Salmon Pastries

Another nice recipe from the Mondseer Kochbuch:

Atlantic salmon, courtesy of wikimedia commons

17 How to fry salmon

Take a salmon and scrape off its scales. Split it and cut it to pieces. Chop parsley and sage, take pounded ginger, pepper, and anise. Salt it in measure. Prepare a coarse dough (derben taig) according to the size of the pieces and throw the seasoning (das kraut) onto the pieces and wrap them in (bewirff sey mit) the dough. If you can stamp them in a mould, do that. You can also prepare pike and trout this way. And fry each one separately in the dough. But if it is a meat day, you can prepare chickens, partridges, pigeons and pheasants this way if you have the moulds. And fry them in fat or boil them in their moulds. Take chicken breasts or other good meat, thus the art will be all the better. Do not oversalt it, and serve it.

As a combination, it sounds quite attractive: Salmon slices en croute with parsley and sage seasoned with ginger, pepper, and anise. Salmon hot pockets, almost. The treatment of the fish is quite modern, too; Instead of either mashing it or leaving it whole, neither of which appeals to most contemporary Europeans, it is cut into portion-sized pieces. If you are trying to get your friends or family to try historical European food, this is not the worst place to start.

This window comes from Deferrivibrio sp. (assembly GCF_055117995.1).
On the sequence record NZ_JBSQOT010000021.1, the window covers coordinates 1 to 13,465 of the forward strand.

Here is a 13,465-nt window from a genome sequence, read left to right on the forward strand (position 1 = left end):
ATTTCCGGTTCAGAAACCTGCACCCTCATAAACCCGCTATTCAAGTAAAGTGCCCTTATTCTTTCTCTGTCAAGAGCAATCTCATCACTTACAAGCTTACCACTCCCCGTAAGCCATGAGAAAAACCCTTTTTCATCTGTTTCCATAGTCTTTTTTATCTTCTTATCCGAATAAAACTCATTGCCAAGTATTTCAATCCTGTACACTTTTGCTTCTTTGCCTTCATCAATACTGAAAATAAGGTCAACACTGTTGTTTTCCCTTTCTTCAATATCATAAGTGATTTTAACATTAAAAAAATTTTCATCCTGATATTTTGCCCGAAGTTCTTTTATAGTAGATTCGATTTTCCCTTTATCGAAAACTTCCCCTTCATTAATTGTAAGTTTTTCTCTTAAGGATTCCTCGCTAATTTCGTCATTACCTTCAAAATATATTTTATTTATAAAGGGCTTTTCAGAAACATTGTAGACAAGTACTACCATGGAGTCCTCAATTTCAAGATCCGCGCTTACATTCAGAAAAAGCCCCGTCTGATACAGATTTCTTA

Another interesting point is that the fish pastries are moulded. That is presumably the meaning behind a derben taig. The dough is not made from coarse meal or otherwise rough, it is firm and holds its shape. The qualifier “if you have those moulds” with the poultry suggests that the mould meant here is fish-shaped. Whether we are talking about flat pastries with a fish stamped on them or somethionmg a lot more three-dimensional is unclear, but there certainly were quite elaborate moulds for making faux dishes and boiling in them, as described here, is a familiar technique. I might just get myself one of those odd fish-shaped pudding moulds at a flea market and try it out.

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